We made a beautiful Mac and Cheese for New Year’s Day and I realized that this is truly a great American dish. If you haven’t started to develop your own personal recipe, make it a New Year’s resolution to do so.
Thomas Jefferson became infatuated with macaroni and cheese while in France during the Revolutionary War. He introduced the dish to the U.S. where it was a commonly served at the White House during his presidency.
There are three components to a Dependable Mac and Cheese – the sauce, the cheeses, and the “accoutrements” – those things you might add to really set the dish off.
A good Mac and Cheese should start with a true Béchemel sauce – made from scratch in true Bravado fashion. Forget the processed packets or anything else in a package with writing on it. Béchemel is easy to make and very sexy if you are cooking in front of a crowd. Simple ingredients – flour, butter and milk – somehow combine to make a rich creamy sauce.
According to Larousse Gastronomique, Béchemel sauce is named after the “Marquis de Béchamel”, actually Louis de Béchameil, Marquis de Nointel (1630–1703), a financier who held the honorary post of chief steward to Louis XIV. Wikipedia calls it “the Mother sauce of French cuisine”. It is used extensively in Northern Italian cuisine – especially for lasagne and baked pasta dishes.
Next, you need to choose a cheese or cheeses that melt well. This usually means a softer cheese like cheddar, Gruyere, Emmental, or jack (pepper or Monterrey), but you can also use Pecorino Romano or Parmesano Reggiano. In this recipe, we have selected sharp cheddar and Gruyere. You can experiment and find something you like.
Finally, you need to decide if you want to add something to the mix. It can be anything – ham, lobster, hot peppers, or vegetables. Some of these things can go inside the dish itself, or they can be a topping – like breadcrumbs, which is very common. In this recipe we use broccoli to mix with the noodles and sauce and diced pieces of bread for the top.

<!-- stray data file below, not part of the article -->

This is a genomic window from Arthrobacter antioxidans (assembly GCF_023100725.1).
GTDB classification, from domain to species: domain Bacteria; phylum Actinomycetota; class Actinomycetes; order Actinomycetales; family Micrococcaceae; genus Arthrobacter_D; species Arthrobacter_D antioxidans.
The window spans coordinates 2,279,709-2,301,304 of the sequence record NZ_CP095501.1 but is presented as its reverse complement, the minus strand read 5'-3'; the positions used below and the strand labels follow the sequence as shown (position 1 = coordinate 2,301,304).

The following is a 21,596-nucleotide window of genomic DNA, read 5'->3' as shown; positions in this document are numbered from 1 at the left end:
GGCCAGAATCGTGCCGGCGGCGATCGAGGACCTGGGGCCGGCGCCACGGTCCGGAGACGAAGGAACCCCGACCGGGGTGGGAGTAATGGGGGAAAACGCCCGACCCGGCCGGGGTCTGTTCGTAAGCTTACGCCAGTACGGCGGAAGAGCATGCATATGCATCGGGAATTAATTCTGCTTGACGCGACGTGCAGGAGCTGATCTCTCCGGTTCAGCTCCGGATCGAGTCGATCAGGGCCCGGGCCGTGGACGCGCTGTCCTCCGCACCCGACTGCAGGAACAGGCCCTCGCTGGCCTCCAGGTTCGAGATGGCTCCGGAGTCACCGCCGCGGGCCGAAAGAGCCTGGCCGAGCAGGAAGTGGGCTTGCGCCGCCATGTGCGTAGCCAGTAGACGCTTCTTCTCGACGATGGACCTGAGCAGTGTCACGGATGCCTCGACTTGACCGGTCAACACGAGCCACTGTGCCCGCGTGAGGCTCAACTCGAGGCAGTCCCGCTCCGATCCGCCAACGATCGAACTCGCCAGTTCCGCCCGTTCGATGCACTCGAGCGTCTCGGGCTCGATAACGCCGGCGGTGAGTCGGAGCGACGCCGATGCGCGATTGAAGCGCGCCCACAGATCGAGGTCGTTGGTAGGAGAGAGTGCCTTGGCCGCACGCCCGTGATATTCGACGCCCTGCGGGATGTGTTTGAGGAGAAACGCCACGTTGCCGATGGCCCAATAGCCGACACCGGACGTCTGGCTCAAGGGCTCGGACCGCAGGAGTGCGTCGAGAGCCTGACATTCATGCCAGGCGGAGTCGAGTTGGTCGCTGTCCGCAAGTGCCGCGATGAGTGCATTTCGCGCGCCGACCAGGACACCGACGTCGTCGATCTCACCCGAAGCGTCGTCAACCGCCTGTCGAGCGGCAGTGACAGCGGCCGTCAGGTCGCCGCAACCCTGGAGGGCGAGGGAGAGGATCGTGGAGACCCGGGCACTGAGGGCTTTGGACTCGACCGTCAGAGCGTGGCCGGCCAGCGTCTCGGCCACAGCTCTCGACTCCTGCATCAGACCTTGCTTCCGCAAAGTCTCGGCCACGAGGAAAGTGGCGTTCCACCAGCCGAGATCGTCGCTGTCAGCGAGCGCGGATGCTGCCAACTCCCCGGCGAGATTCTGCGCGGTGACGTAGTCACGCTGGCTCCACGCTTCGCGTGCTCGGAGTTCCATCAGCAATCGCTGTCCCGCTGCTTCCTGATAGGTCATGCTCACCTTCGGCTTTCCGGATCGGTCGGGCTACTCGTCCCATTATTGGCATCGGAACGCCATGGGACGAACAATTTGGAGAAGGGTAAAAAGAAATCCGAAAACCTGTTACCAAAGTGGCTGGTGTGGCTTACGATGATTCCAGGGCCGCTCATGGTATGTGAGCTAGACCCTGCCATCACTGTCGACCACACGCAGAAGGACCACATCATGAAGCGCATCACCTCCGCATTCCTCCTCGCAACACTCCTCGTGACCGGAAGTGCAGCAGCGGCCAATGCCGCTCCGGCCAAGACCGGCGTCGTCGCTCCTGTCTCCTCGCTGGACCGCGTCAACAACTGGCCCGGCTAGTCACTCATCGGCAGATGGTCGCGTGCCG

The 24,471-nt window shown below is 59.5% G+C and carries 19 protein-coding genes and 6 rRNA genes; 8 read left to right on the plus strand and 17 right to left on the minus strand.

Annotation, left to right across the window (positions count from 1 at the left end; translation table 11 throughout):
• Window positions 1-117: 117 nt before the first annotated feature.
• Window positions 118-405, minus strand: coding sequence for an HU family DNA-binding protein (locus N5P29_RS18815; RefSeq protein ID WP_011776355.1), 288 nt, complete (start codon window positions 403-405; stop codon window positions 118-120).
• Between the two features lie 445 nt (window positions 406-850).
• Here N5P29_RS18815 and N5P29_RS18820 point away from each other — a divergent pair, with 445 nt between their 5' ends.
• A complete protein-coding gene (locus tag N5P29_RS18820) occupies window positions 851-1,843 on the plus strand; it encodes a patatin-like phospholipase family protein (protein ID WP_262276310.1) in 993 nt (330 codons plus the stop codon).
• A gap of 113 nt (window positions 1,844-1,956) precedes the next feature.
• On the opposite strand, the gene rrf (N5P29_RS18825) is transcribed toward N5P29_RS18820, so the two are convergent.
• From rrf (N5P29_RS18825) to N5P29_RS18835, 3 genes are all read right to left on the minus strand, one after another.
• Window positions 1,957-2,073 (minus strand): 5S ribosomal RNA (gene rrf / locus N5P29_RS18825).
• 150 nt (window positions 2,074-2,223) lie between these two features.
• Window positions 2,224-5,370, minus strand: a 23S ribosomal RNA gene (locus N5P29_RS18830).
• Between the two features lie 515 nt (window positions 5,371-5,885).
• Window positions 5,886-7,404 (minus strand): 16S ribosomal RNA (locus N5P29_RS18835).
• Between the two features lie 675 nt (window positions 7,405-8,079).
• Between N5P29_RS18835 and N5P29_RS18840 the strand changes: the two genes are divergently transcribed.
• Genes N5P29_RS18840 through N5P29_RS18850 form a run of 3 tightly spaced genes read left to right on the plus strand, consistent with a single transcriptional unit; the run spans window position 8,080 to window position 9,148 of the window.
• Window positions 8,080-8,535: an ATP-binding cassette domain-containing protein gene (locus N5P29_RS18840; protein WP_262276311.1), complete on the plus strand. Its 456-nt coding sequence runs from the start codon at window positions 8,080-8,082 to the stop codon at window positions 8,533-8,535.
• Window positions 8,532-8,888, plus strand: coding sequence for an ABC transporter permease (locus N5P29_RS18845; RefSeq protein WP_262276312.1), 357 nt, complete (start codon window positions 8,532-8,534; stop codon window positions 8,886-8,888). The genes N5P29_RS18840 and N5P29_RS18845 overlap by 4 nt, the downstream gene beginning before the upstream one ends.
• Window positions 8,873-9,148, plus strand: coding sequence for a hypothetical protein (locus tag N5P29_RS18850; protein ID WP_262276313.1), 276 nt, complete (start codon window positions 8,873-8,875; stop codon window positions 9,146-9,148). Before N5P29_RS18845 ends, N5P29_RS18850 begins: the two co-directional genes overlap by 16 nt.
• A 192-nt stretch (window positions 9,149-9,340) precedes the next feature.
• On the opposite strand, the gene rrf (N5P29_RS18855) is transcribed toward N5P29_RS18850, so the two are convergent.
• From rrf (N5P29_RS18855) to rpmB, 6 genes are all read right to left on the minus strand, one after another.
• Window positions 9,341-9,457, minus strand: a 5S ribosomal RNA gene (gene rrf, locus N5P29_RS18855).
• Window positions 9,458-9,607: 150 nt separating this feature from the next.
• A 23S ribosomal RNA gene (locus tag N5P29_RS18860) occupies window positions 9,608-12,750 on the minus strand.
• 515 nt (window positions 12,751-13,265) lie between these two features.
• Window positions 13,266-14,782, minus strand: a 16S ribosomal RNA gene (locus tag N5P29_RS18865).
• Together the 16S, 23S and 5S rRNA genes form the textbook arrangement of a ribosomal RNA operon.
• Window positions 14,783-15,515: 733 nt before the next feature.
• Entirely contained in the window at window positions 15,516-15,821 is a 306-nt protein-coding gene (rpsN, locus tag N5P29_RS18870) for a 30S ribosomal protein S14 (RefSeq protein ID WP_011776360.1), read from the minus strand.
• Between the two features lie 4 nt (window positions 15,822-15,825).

Total prep time: 1 hour
Degree of difficulty: 6.5
- 2-1/2 cups of any bread you want to use. Tear up pieces of day old bread, cut up slices of a thin French baguette or be very tidy and cut the crust off of 5-6 slices of sourdough bread and dice into ½ inch squares.
- 2 tbsp. butter
- 6 cups whole milk
- ½ cup flour
- 8 tbsp. unsalted butter (1 stick)
Mac and Cheese:
- 1 lb. elbow macaroni
- 6 cups grated cheddar – sharp preferably
- 3 cups grated Gruyere
- 3 cups broccoli – cut into florets or small pieces
- ½ tsp. nutmeg
- 1 tsp. salt
- 1 tsp. pepper
- Grease a square glass casserole pan. We like a bigger size – 11”x15” – if you have one.
- Pre-heat the oven to 375 degrees.
- Mix the pieces of bread with 2 tbsp. of melted butter, add a pinch of pepper, and set aside.
- Steam the broccoli for about four minutes – do not overcook since it will finish cooking in the oven. Set aside
- Bring about 3 qts. of water to boil. Add 1 tsp. of salt and a little olive oil. Cook the elbow macaroni for four minutes and set aside. Don’t exceed four minutes since the macaroni will finish cooking in the oven.
- Melt the stick of butter in a small saucepan while you warm the milk in a larger saucepan.
- Now you are ready to start the Béchemel sauce. For this, you need your largest sauté pan. Pour the melted butter into the pan and set to a medium heat. Slowly pour the flour into the butter, stirring constantly. Take your time – you are making a classic roux. You will end up with a light brown paste.
- Slowly add the milk to the roux and keep stirring the mixture for about five minutes until it becomes thick and creamy.
- Turn off the heat and add the grated cheeses. Hold back about ¼ of the cheese to add to the top. Then add the macaroni and mix some more. Finally, add the broccoli florets, give a final stir and pour into the glass casserole dish.
- Sprinkle the remainder of the cheese and the bread over the top. The bread will brown up in the oven and make the final dish look wonderful. Bake for 30 minutes, cool for 10 minutes and serve.
Offer this dish to a group of 6-8 people and I guarantee you that there will not be one morsel left.
Ina Garten, the Barefoot Contessa, had a great idea. Instead of putting the entire dish in on large casserole, she suggests making a number of versions at the same time and putting them into smaller ramekins or smaller oven safe bowls. This allows you to maybe put broccoli in one, lobster in another and ham in a third. You can even heat one up with Jalepeños.